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It Could be Wurst: School Lunches Then and Now
It Could be Wurst: School Lunches Then and Now

The second Sunday of every October marks the beginning of National School Lunch week, a time to recognize, appreciate, and support the meal programs at public schools that nourish so many of our nation’s children. Unfortunately, school lunches do not enjoy a great reputation in the United States; they are often derided as bland, over-processed, and lacking in nutrients. As a casualty of this perception, the poor lunch lady is also maligned as uncreative, unmotivated, and just plain bland as well. The degree to which these stereotypes are true varies wildly from school to school, but somewhere in the budgetary fights and politics, the average American lost sight of how important the school lunch program can be.

A Little History

The Federal Government first dabbled in school lunch programs during the Depression, subsidizing farmers by buying surplus crops and donating them to school lunch programs run by cities, or in some cases, private welfare organizations. During World War II, these programs largely dried up as farmers found the military to be a customer with a bottomless need for food.

Meanwhile, the military found itself with a different sort of food-related issue:  many potential recruits grew up hungry during the depression, and large numbers of them were being turned away due to lasting medical issues stemming from malnutrition during their developmental years. When Congress considered reinstating school lunch programs after the war to once again prop up farmers, they found the military to be a fervent supporter of the idea. Making sure children were adequately nourished was, at least initially, considered to be a matter of national security.

National School Lunch Act

The passage of the National School Lunch Act in 1946 suddenly guaranteed subsidy to any school that would feed its children. Almost overnight there was an explosion in commercial kitchen construction as schools built new facilities. Supply chains were established to bring ingredients to every corner of the nation, along with improvements in canning and food preservation. Many of the major equipment manufacturers and food suppliers you recognize today are the product of consolidation and reorganization of regional companies that joined together to take advantage of the opportunities created by the National School Lunch Act.

Prior to 1946, restaurants in the United States were mostly an urban phenomenon. Families in rural America ate their meals together or carried lunch to work in tin pails. The iconic single-room school on the prairie often released children for more than an hour to return home for lunch, or limited classes to half the day to let students return home for meals and participate in afternoon chores. By serving lunch, rural schools soon emulated their urban counterparts with a full day of classes; attracting students from a larger radius since they didn’t have to return home for lunch.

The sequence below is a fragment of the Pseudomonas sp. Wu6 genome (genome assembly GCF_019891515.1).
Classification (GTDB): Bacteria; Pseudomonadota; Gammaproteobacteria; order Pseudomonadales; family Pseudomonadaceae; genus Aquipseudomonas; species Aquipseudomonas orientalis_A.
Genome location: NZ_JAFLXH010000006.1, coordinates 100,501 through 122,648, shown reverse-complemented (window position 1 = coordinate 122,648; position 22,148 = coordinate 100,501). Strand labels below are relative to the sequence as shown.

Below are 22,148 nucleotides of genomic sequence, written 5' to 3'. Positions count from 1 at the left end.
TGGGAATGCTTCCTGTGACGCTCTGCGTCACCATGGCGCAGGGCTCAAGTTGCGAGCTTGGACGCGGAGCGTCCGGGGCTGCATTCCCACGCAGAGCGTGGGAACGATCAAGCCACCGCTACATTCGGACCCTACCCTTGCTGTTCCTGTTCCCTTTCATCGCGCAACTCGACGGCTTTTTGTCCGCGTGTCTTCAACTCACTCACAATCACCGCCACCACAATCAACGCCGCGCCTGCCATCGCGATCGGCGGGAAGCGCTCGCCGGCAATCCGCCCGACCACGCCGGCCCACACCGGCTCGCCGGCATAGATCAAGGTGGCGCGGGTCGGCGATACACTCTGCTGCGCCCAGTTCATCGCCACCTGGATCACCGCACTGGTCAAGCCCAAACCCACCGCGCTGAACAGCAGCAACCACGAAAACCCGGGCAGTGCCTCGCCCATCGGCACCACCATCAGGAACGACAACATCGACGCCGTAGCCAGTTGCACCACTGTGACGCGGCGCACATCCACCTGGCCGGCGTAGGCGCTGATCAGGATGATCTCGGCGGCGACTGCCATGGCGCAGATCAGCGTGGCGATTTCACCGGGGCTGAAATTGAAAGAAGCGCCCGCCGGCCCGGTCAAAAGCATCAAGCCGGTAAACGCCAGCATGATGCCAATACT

More immediately impactful on our culture today, the addition of a social meal at school taught many Americans how to have a meal outside the company of their immediate family. Food became a social event, and in combination with the opening of supply chains mentioned earlier as well as other societal changes like the automotive boom, the path was paved for an explosion in the US hospitality industry.

So Where Did It All Start to Go Wrong?

National population and school enrollment had increased dramatically by the 1960s, and Congress had not made provisions for the increase in expense this caused the school lunch programs. Congress attempted to mitigate expenses by eliminating free meals across the board and, switching to a system of subsidization, covering a larger portion of a given student’s meal based on their economic need. This caused two immediate problems: Dividing students into economic strata discernable to their peers painted a target for bullies on the backs of the economically disadvantaged students. A stigma became attached to receiving a free meal at school in many districts.

On the national level, turning the lunch program into a matter of welfare to deliver aid to the economically-needy subjected the program to the same fiscal and philosophical debates that surround all state welfare programs. When the Reagan Administration made welfare reform a major issue in the 1980s, the school lunch program was included in the list of targets. A few years back, there was outrage when the FDA allowed pizza sauce to be considered a vegetable to help cash-starved schools meet dietary guidelines in their lunch program; but by 1981, politicians were already making identical suggestions about tomato ketchup.

Still Going Strong

Today, the school lunch program is still, for good and bad, a source of innovation and trend setting. The introduction of highly processed foods in the 1980s and 90s as a cost savings measure directly correlates with the rise of childhood obesity in the United States. Healthier menu requirements (along with grant programs to help implement them) were introduced during the Obama Administration, and while older children had a famously difficult time accepting the new, healthier foods, studies have shown that younger children, familiarized with different fruits, vegetables, and cuisines as they grow, do acclimate to these menus, developing better eating habits expected to last their lifetimes.

Debate may rage on over how best to manage the school lunch program to positively affect America’s youth, but the program’s influence as a tastemaker is absolutely unparalleled and underappreciated, far exceeding the brief celebrity of any individual chef or restaurant. Sometimes it’s good to set aside our cynicism and remember that.

By:  Kevin Banas

Project Manager | Chicago

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